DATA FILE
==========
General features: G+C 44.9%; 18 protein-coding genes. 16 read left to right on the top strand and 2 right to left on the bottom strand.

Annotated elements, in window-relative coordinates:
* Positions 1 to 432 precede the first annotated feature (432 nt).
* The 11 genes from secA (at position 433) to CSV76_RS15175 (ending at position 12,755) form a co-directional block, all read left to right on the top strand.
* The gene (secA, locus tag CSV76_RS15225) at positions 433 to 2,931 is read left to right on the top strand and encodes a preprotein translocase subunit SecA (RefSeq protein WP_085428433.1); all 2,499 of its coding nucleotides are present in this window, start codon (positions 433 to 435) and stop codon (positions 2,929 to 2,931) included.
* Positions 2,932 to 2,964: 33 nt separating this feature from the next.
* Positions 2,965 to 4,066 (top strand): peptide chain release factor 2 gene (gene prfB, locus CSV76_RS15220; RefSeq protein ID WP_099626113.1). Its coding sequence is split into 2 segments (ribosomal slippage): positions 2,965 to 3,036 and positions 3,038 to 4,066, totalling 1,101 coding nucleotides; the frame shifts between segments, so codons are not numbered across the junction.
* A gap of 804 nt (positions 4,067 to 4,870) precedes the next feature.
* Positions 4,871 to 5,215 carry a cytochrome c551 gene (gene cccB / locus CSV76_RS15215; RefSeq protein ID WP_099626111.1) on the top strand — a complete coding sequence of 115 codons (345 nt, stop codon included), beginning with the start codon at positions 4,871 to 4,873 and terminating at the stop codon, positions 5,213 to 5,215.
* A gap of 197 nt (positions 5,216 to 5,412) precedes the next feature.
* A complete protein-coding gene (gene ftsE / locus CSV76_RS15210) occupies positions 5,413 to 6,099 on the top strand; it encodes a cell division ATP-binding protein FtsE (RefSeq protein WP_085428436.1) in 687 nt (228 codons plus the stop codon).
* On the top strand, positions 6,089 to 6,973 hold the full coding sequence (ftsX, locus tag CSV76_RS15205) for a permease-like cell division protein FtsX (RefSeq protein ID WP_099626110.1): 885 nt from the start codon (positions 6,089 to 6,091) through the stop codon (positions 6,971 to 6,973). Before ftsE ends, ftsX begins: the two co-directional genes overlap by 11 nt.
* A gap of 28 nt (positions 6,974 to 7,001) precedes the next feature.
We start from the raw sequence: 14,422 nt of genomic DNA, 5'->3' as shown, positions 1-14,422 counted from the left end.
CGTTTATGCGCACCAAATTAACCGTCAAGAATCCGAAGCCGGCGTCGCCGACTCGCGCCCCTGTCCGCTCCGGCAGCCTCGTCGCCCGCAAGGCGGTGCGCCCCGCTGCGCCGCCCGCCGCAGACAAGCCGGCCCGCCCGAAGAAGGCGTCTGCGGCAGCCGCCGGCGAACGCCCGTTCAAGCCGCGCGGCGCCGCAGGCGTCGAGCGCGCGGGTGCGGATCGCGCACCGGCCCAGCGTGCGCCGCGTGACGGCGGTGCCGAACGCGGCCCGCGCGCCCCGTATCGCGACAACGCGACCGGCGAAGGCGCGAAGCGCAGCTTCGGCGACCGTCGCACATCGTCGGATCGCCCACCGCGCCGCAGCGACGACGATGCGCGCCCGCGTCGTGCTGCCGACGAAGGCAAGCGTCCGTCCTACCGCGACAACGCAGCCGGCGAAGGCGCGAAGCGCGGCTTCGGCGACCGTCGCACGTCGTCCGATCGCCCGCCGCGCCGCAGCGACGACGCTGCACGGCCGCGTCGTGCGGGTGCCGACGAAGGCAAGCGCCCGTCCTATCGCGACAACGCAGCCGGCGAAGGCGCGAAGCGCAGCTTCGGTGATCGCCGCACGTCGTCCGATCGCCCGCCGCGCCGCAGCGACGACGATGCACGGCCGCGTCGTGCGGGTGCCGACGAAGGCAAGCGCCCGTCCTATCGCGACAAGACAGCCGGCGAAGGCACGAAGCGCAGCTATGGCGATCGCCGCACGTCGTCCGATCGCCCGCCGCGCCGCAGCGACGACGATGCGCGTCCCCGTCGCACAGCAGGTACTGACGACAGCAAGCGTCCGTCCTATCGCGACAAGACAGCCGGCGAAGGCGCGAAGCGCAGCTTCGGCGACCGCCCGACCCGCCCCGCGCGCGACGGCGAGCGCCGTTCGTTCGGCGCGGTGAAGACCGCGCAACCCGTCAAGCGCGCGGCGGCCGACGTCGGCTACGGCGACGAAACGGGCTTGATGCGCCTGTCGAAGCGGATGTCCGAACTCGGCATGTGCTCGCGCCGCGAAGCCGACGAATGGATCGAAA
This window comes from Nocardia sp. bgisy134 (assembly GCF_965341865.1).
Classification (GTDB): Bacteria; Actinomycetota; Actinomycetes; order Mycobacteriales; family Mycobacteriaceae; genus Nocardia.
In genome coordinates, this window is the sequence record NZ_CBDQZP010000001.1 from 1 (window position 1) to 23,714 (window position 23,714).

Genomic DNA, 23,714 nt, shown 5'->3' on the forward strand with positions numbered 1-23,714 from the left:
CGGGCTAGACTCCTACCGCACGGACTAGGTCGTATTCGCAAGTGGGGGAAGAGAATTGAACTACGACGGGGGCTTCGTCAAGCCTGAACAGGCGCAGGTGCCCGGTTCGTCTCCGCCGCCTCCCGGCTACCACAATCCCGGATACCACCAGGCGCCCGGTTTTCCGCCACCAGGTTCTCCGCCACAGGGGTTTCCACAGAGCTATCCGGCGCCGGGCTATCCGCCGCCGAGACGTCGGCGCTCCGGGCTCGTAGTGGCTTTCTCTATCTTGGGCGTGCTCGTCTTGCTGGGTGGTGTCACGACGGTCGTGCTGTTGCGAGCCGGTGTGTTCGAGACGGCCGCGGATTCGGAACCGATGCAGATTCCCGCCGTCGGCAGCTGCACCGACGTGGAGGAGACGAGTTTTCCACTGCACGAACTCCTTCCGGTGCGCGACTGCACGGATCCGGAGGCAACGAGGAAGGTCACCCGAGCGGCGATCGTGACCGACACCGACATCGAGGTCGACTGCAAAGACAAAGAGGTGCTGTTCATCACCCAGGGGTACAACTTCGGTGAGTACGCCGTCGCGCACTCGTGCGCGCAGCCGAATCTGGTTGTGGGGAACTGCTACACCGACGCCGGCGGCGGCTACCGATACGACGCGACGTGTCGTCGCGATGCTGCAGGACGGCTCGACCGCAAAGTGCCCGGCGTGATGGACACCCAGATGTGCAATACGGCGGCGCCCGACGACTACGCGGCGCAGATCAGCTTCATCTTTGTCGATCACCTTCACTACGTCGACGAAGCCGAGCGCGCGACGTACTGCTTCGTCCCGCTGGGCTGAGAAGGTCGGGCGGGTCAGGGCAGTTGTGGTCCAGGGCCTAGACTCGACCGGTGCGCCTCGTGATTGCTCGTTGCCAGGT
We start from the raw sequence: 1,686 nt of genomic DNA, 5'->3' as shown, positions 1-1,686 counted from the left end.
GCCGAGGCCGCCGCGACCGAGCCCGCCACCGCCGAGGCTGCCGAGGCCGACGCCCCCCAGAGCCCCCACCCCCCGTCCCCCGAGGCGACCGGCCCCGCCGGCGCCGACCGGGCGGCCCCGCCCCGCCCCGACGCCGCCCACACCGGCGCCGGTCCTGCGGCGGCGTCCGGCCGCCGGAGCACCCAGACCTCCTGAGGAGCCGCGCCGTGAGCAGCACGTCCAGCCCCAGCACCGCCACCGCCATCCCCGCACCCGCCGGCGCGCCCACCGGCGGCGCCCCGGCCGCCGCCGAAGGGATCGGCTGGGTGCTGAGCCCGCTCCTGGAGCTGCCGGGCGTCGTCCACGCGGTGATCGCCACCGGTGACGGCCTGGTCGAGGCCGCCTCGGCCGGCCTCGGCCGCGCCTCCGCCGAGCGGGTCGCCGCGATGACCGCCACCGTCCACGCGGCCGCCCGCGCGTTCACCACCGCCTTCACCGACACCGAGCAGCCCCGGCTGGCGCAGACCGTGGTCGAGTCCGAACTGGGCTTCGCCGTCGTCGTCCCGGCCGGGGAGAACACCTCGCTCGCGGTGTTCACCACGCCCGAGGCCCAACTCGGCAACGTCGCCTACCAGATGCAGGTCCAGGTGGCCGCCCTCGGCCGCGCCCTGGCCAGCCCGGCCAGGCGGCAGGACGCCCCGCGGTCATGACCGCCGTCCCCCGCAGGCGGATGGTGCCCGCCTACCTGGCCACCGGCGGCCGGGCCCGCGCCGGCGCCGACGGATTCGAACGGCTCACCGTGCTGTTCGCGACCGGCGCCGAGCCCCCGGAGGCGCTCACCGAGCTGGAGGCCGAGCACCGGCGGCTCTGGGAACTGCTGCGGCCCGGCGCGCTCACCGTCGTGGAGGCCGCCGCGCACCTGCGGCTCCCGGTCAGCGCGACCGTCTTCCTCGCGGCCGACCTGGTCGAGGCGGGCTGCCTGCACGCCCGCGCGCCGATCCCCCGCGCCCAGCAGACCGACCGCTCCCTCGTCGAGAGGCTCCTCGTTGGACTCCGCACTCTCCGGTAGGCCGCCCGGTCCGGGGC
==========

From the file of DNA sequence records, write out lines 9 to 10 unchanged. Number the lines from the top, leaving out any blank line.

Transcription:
* Positions 4,871 to 5,215 carry a cytochrome c551 gene (gene cccB / locus CSV76_RS15215; RefSeq protein ID WP_099626111.1) on the top strand — a complete coding sequence of 115 codons (345 nt, stop codon included), beginning with the start codon at positions 4,871 to 4,873 and terminating at the stop codon, positions 5,213 to 5,215.
* A gap of 197 nt (positions 5,216 to 5,412) precedes the next feature.